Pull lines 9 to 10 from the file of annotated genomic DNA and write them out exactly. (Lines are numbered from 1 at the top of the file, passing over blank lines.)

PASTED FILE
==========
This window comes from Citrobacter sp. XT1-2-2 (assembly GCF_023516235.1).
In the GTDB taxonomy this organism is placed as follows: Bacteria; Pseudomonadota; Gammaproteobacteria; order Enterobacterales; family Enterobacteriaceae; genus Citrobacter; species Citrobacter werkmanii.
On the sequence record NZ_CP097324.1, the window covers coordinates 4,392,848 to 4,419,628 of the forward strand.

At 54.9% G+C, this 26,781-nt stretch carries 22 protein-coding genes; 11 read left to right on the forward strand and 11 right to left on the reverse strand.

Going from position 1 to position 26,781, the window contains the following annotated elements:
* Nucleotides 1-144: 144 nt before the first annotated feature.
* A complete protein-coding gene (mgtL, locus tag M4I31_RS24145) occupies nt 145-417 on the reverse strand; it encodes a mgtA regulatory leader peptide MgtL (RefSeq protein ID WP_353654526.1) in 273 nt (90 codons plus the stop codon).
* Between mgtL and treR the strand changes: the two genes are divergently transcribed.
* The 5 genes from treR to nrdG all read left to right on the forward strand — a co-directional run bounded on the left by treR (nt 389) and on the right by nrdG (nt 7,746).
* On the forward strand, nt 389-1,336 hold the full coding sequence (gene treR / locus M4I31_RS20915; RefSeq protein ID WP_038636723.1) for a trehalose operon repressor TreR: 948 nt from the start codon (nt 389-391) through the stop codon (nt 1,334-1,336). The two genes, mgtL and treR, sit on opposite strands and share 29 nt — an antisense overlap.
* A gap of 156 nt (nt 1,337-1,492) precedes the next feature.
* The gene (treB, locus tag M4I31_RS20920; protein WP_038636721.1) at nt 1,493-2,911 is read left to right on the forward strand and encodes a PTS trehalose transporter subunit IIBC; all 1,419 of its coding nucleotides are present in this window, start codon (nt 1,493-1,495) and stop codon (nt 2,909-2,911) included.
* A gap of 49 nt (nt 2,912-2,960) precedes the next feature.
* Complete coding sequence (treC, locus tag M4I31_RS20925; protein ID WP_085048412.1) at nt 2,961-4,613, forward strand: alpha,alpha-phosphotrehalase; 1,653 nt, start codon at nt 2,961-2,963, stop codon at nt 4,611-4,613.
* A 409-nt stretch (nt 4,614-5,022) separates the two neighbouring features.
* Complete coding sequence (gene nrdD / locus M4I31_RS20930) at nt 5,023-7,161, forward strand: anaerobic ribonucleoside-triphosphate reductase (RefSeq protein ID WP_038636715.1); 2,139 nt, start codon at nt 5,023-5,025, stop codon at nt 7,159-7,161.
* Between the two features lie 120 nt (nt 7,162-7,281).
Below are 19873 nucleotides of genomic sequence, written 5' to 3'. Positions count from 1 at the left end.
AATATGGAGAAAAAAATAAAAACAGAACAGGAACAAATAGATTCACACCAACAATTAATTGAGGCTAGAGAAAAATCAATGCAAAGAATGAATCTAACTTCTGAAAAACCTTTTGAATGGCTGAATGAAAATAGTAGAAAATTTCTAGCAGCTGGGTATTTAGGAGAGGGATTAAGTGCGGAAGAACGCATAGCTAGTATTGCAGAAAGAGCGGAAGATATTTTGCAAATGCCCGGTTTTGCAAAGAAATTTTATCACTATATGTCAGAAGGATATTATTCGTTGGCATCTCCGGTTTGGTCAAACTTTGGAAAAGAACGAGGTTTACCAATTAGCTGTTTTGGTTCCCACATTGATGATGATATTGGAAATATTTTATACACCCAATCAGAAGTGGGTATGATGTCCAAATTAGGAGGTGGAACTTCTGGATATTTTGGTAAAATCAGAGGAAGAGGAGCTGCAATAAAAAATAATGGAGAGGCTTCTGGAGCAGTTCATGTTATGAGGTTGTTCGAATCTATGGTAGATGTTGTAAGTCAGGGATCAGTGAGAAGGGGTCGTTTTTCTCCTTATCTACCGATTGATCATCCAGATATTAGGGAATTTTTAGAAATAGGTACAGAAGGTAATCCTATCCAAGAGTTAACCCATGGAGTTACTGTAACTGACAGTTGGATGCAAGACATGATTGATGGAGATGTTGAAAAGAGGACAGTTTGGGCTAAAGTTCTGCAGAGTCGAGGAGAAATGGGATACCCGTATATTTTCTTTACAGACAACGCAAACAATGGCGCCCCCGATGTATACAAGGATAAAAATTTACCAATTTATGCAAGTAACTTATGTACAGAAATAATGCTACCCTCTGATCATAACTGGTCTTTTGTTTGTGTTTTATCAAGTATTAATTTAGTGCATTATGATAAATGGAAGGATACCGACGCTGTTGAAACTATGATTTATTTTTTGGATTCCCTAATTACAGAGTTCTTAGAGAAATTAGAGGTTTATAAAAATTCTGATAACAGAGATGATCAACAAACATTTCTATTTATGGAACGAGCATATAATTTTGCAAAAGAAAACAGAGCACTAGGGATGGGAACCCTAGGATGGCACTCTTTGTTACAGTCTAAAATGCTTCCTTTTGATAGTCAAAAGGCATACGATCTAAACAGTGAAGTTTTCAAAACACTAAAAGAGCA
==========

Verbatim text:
* The 5 genes from treR to nrdG all read left to right on the forward strand — a co-directional run bounded on the left by treR (nt 389) and on the right by nrdG (nt 7,746).
* On the forward strand, nt 389-1,336 hold the full coding sequence (gene treR / locus M4I31_RS20915; RefSeq protein ID WP_038636723.1) for a trehalose operon repressor TreR: 948 nt from the start codon (nt 389-391) through the stop codon (nt 1,334-1,336). The two genes, mgtL and treR, sit on opposite strands and share 29 nt — an antisense overlap.